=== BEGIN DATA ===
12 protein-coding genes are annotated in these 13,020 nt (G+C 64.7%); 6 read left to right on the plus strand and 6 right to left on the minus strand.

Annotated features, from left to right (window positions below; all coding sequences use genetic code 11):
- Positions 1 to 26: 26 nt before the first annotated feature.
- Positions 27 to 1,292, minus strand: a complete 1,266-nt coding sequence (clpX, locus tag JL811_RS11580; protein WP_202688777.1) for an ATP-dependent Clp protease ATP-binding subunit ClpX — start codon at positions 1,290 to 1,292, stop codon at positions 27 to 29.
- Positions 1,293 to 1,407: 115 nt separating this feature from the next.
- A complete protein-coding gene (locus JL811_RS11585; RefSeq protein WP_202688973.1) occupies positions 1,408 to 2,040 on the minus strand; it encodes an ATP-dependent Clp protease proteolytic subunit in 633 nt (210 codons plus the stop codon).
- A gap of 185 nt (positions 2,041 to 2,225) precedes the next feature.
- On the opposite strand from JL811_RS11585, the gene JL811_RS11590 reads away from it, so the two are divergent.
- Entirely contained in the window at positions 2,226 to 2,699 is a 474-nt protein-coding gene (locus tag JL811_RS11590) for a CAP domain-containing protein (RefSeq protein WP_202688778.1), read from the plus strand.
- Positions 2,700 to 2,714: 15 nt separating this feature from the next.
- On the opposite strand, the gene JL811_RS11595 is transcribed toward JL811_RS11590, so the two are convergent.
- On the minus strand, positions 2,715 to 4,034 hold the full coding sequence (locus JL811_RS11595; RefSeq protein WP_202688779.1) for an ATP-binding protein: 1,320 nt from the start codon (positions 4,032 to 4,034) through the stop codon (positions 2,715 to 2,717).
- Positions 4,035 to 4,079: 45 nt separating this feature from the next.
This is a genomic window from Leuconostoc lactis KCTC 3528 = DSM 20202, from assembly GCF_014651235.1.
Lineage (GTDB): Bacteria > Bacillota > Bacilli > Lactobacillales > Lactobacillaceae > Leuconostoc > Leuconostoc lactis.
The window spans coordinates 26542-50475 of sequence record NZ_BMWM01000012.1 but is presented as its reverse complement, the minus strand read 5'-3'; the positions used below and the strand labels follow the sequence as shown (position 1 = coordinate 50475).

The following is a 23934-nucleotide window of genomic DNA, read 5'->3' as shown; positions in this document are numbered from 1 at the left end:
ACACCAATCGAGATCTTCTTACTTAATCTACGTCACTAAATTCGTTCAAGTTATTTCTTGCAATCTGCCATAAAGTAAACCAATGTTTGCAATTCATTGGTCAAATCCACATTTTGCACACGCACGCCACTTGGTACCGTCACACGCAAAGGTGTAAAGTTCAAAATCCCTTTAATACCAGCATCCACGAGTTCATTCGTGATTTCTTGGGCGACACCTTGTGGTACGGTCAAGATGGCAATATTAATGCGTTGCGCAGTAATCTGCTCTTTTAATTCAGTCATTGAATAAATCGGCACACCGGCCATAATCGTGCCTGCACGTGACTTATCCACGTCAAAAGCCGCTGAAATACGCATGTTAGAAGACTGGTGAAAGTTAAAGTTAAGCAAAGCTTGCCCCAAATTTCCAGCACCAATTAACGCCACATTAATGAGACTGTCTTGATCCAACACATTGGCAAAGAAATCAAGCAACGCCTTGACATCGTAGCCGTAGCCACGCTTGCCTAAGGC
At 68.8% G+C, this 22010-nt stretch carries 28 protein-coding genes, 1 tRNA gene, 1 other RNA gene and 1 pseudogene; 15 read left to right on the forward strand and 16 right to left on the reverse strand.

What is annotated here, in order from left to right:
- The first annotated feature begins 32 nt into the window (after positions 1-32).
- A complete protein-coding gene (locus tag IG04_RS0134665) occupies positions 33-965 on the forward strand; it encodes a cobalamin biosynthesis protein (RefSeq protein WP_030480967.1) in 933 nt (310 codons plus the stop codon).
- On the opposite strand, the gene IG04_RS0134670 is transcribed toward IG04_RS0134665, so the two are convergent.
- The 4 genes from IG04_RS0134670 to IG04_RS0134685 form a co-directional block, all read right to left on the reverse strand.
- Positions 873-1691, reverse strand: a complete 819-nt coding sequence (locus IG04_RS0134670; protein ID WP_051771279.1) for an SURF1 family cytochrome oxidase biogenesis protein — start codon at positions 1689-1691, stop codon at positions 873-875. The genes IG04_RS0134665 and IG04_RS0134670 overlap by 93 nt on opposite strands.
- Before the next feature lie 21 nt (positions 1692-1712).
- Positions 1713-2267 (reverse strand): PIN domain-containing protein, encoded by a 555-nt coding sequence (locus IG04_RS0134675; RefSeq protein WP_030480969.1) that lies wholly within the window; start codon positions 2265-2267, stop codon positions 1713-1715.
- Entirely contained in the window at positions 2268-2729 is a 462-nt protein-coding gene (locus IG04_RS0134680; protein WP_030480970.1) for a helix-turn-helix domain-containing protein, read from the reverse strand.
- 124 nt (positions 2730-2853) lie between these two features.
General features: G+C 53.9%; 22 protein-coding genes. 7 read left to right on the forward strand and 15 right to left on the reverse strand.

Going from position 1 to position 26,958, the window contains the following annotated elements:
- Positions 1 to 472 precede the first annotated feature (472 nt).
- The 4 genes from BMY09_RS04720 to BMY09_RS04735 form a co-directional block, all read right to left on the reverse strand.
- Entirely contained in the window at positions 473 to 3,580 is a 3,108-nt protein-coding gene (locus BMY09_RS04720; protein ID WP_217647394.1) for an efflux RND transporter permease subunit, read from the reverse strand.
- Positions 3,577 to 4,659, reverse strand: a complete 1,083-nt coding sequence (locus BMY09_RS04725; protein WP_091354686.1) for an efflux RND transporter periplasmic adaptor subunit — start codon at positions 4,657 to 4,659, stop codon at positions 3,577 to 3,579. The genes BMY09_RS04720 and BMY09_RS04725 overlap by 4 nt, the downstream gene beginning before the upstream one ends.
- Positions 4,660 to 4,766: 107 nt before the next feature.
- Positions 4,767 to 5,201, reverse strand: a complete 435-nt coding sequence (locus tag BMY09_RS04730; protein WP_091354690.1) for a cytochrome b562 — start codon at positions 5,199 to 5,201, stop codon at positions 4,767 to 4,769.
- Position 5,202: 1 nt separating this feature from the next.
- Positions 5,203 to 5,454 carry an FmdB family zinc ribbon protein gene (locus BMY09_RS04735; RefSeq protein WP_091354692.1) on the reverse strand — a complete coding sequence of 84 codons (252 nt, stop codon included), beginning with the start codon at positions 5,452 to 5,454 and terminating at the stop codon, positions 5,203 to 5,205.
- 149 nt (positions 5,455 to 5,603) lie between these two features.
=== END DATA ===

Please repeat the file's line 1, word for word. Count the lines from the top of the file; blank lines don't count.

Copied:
12 protein-coding genes are annotated in these 13,020 nt (G+C 64.7%); 6 read left to right on the plus strand and 6 right to left on the minus strand.